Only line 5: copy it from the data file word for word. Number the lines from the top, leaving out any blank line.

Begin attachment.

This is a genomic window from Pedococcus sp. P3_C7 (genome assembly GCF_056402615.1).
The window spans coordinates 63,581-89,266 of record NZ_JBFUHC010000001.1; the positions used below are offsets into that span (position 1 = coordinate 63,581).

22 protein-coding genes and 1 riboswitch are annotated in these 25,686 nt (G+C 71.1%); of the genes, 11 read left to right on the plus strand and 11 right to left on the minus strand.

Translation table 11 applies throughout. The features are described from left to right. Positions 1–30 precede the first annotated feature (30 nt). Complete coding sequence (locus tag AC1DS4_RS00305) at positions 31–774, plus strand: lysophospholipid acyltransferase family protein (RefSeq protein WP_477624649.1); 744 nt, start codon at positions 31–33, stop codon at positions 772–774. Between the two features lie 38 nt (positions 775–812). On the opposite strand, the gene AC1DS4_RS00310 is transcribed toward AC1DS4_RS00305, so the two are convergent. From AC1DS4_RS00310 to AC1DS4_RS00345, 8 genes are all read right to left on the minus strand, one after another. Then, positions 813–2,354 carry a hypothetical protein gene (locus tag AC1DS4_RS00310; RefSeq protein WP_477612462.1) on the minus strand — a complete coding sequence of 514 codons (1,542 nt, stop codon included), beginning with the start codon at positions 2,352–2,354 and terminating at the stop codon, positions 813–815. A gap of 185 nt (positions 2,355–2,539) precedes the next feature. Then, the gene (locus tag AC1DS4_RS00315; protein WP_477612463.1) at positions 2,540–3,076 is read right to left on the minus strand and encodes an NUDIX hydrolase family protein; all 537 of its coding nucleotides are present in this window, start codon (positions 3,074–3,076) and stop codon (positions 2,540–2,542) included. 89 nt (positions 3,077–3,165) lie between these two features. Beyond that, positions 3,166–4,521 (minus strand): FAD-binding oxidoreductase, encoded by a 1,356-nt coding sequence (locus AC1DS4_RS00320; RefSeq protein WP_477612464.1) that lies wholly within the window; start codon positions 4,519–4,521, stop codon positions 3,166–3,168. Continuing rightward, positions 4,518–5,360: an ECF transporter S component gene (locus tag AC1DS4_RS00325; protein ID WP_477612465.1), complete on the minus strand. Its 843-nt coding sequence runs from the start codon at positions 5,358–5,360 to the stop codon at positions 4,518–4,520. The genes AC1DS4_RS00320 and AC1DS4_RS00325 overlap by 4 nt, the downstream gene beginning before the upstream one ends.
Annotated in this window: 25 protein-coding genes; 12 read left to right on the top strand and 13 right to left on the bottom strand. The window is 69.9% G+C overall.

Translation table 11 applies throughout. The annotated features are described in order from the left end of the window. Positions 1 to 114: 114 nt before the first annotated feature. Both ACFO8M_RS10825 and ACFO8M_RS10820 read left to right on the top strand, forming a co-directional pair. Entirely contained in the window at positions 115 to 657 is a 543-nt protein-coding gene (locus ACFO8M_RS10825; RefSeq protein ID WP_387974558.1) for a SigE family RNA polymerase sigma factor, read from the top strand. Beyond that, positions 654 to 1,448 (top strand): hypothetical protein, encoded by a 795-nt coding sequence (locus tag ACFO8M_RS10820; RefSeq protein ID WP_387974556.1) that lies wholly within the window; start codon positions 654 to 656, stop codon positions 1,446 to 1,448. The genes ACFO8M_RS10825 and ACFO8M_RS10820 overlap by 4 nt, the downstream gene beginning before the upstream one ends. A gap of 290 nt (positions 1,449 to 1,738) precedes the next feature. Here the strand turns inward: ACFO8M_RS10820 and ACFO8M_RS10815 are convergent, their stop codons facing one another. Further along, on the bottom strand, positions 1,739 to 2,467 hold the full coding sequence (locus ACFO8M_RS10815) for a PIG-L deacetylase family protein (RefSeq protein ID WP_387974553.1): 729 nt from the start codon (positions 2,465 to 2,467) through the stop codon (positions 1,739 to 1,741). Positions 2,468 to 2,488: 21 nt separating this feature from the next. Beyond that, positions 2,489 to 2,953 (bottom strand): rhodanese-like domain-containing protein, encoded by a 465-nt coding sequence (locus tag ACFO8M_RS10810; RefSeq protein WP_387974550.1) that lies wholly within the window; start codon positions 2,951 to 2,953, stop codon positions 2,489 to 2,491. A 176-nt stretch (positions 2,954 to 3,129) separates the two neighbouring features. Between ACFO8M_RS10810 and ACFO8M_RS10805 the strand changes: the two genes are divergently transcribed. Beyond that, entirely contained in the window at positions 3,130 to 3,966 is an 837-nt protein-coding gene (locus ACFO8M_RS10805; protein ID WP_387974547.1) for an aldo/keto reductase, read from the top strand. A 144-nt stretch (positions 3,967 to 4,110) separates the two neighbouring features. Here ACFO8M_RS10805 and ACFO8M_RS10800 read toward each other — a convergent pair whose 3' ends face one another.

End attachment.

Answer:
Annotated in this window: 25 protein-coding genes; 12 read left to right on the top strand and 13 right to left on the bottom strand. The window is 69.9% G+C overall.